For Martínez, who grew up on New York's Upper West Side, religion was complicated since his father is Catholic and his mother Jewish.
"My dad's family didn't like the fact that he was marrying a Jew," says Martínez. "They overcame it, to a certain extent."
But he was still only exposed to small bits of religion. "I'm hoping this will make me a better person," he says.
Religion hasn't played a major part in Rose Komesar's life. Although her parents were religiously active growing up - her father is Jewish and lived on a kibbutz in Israel after college, and her mother attended a Catholic high school through her sophomore year - they gave it up after meeting.
"That would have been a source of tension to drag kids to two different religious services per week," says Komesar, a sophomore from Los Angeles majoring in history.
Still, they participate in the major holidays. They have a Christmas tree. She fasted on Yom Kippur for the past three years. They have a seder on Passover.
Komesar started exploring the religions on her own. Judaism seemed like a better fit.
"I've read a lot of passages in the Bible, and there's a lot in Catholicism that repudiates Judaism and is antagonistic toward Judaism that made me turn away from it," she says. "By being a Catholic, I had to throw away the fact that I'm half Jewish."
She's been wearing a chai (the Jewish symbol for 18, a lucky number) on a long chain since her 18th birthday. It was passed to the women in her family from her great-grandmother.
She took an introduction to Judaism class last semester and enjoyed learning about the stories behind the holidays. Also, she heard that a friend on her floor was in the b'nai mitzvah program. That sparked her interest.
She continues: "Maybe it is a reaction to the fact that older people think we are a dead generation and don't care about anything. It's indicative of the kind of educational atmosphere at Wesleyan."
Marina Kastan's friends call her "the born-again Jew."
That's because the freshman from New York's Upper West Side went to church until she was in fourth grade. Her mother, who is Protestant, believes knowledge of any religion is important. Because her dad is Jewish, they celebrated the major Jewish holidays, but she was never formally educated.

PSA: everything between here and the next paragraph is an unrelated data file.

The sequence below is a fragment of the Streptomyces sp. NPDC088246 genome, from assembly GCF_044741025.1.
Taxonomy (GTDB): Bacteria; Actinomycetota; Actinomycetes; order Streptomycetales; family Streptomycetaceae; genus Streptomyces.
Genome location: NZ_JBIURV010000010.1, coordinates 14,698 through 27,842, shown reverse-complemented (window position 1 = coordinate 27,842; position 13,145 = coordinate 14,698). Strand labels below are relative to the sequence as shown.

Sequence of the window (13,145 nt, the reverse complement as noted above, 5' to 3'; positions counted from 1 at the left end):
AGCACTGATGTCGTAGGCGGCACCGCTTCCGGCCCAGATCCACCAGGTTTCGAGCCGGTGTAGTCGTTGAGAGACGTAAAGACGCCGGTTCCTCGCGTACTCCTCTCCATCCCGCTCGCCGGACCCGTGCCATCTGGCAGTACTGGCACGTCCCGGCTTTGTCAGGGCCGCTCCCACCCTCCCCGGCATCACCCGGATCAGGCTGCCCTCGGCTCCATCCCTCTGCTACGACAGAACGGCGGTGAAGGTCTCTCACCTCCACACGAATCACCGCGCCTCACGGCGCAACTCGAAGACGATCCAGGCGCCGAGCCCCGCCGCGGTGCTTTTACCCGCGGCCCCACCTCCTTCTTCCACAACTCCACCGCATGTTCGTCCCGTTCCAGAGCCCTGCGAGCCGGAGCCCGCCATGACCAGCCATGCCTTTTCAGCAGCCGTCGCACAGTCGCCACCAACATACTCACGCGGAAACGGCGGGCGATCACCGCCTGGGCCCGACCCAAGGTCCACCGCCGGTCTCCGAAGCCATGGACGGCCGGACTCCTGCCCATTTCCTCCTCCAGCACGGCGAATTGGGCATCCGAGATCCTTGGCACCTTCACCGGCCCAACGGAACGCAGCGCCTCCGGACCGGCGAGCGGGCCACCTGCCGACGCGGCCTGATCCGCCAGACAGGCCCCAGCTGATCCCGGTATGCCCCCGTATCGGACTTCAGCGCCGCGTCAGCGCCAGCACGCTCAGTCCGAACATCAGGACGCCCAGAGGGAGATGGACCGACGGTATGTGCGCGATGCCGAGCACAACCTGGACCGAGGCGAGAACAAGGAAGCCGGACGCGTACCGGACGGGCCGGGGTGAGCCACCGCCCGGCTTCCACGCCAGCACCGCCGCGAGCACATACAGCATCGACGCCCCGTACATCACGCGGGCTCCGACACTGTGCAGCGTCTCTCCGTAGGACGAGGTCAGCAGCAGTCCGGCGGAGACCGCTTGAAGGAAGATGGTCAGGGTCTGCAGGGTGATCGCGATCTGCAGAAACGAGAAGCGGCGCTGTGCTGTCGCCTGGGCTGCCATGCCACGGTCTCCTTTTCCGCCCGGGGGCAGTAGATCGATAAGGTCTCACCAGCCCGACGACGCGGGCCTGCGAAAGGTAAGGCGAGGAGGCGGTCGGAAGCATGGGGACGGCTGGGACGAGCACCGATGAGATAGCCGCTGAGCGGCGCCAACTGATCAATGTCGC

When her father was remarried to a more observant Jew, Kastan started thinking about her own beliefs. She began reading about Judaism mostly because of her stepmother's observance.
"I saw a poster for the b'nai mitzvah class," says Kastan. "It fell into my lap, and it seemed so right. I knew you could do an adult baptism, but I didn't know adult bat mitzvahs were an option. It seemed like a sign to me."
She brought the Torah portion she'll be reading at her bat mitzvah home during winter break so her 13-year-old stepbrother can help her practice. Coincidentally, it's the same portion he read at his bar mitzvah.
"A lot of my friends thought it was a little weird that this is the first big Jewish thing I'd do," says Kastan. "The way I was thinking about it was, because it's a ceremony through which you become a religious adult, someone who has the obligations and the right to practice, it seemed both like a way for me to become more knowledgeable about Judaism and to really become a Jew. It's not just that I'm curious. I really actually believe in this stuff."
Anne Fox came to Wesleyan dating a guy who went to Shabbat services and the home-cooked dinner that followed each Friday. At first she went to be with him but soon realized it also helped her feel less homesick.
"It was the only time at college I was around adults, or the youth around me acted more like family than teenage hooligans," says Fox, a sophomore from New York's Upper West Side. "It's really comforting."
Religion has always been a significant part of her life. She's spent lots of time investigating Christianity, her mother's religion, and Judaism, her father's. Her mother instilled Fox and her older brother with the importance of religion from a young age, having them say the Lord's Prayer and the first line of the Shema (prayer) before bed.
"Our family has always had a tradition of being very religious without being able to pick a religion," she says.
For Fox, becominga bat mitzvah isn't about choosing Judaism.
"I thought about just learning the prayers at first," she says. "That seemed silly. There's a significance to becoming a bat mitzvah and taking on the responsibilities of becoming a Jew. Reading the Torah is a privilege that I had a right to by being my father's daughter. I have just as much a right to be a part of this tradition as my mother's, and nobody is going to tell me otherwise."